Review by Matt Paprocki



Graphics: 4

Sound: 3

Gameplay: 1

Overall: 2

Stay with me here. Imagine you've got the flu. Not the normal I-just-don't-feel-right flu, oh no. I'm talking' about the "I hurl chunks every 15 minutes on the dot" type of flu. Ok, now, imagine all of those chunks you'll toss up in a 24 hour period make their way onto an Xbox game disc, gets pressed, and end up in a bright green DVD-style case for the public to purchase. That faithful readers, is the story of "Sneakers" on the Xbox.

Released only at Toys R Us stores (thankfully), Sneakers lets players control of group of mischievous mice in their quest to figure out who stole their food stash. It turns out to be a rouge group of rats. It's up to the gamer to last long enough to find each one of them.

Not all is bad in Sneakers land. The fur-shading used to give the mice a slight sense of realism is outstanding. It's the polygon counts and N64-quality blurry textures that ruin everything. Actually, remove the fur shading and were talking first-gen PS2 here.

The gameplay seems to be a platformer at first glance, but upon further investigation, it's really a game of "point the group in the right direction." Your mice either stroll or run in one of the directions your allowed to move (usually no more than 3), looking for rats. Once spotted, you move into a first person mode, point to the rat, hit the A button, and they disappear. Yes, disappear. Occasionally, they'll run into another room in the house.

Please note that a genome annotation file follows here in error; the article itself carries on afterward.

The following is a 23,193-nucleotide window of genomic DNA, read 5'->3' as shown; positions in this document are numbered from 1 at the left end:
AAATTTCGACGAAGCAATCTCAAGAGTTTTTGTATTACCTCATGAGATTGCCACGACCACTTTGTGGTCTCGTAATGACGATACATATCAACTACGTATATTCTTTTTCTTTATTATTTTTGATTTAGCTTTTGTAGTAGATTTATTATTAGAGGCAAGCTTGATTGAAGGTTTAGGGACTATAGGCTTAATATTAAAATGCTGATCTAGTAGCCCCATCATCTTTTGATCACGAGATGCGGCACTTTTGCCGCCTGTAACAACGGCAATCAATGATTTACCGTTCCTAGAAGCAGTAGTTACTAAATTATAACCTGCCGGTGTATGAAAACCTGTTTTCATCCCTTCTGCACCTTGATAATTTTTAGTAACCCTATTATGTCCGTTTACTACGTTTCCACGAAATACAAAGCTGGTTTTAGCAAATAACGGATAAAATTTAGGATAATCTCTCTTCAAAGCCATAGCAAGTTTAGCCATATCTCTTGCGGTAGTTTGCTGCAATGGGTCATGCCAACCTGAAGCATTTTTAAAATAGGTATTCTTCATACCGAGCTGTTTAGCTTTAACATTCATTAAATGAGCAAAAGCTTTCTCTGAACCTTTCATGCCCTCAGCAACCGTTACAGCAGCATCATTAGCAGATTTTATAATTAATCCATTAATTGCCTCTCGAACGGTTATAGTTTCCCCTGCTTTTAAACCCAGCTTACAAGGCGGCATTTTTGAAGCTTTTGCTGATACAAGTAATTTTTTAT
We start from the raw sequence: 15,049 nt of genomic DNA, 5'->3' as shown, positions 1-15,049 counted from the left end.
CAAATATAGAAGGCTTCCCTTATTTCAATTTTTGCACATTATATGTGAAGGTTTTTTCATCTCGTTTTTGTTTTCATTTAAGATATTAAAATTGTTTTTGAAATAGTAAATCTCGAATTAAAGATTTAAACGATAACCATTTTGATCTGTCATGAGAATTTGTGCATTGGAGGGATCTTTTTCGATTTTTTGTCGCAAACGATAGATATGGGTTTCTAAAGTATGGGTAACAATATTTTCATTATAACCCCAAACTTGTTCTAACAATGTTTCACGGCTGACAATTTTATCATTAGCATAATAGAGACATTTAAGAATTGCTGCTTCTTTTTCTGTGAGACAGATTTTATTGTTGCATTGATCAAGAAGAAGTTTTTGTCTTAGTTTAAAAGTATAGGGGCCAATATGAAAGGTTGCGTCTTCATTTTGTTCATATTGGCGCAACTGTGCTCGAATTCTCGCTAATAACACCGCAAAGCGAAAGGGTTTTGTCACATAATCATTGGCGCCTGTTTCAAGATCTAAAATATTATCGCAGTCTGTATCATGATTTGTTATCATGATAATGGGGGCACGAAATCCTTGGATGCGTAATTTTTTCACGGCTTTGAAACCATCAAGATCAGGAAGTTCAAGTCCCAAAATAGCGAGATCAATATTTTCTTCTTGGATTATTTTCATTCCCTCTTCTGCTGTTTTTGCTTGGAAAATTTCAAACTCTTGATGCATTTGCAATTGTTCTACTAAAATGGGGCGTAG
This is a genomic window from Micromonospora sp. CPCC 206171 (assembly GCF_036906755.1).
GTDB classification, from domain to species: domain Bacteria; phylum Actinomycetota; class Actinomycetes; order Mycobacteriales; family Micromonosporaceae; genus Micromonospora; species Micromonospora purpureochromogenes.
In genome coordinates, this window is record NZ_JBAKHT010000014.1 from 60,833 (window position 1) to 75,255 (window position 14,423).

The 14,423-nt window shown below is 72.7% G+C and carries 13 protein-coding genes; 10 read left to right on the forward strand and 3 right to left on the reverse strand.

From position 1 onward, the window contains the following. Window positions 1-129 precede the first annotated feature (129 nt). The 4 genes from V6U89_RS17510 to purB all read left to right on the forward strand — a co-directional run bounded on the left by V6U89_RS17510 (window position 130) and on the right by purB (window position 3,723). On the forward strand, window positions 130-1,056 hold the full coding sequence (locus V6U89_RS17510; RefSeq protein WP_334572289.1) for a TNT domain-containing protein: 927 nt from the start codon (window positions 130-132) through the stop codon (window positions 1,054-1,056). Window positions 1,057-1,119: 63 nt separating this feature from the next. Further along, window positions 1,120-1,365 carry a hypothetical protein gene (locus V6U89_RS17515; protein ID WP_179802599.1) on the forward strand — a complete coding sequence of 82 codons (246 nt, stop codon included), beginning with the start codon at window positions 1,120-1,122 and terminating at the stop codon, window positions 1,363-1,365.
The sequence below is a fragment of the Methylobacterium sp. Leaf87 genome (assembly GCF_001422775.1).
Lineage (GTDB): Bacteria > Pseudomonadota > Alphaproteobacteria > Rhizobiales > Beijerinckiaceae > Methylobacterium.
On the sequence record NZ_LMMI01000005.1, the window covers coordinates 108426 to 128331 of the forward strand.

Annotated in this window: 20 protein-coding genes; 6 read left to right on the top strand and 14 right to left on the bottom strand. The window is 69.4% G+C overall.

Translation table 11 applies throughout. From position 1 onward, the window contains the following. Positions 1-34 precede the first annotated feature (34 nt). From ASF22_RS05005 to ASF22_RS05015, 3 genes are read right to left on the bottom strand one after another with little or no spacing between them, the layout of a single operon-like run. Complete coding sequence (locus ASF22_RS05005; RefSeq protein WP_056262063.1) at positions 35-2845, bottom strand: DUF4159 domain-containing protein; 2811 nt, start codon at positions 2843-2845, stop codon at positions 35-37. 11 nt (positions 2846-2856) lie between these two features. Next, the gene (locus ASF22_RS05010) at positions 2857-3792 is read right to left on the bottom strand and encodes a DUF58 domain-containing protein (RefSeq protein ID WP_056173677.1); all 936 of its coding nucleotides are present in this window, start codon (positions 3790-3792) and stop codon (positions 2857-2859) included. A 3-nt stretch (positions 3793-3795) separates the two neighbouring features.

Following them into their hiding place brings up a battle screen. By a long shot, this is the absolute worst fighting game engine in the last 5 years. Taking bits and pieces from Power Stone and Smash Bros. Melee (removing all of the fun and moves), the battles are fought with your counterparts against a small group of rats. The yelps and cornball music played during these skirmishes destroys the games last chance of success.

Why is it that crappy games always end up being the collectible ones? Since it was only released at one chain of stores, it's bound to sought-after in a few years. Please, if you read this, I beg of you never to pay $100 for this game no matter how rare it may get. If you need it to complete a collection, then, and ONLY then, you may pay $20. But please, never a penny more.


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Last updated: Wednesday, December 10, 2003 02:31 PM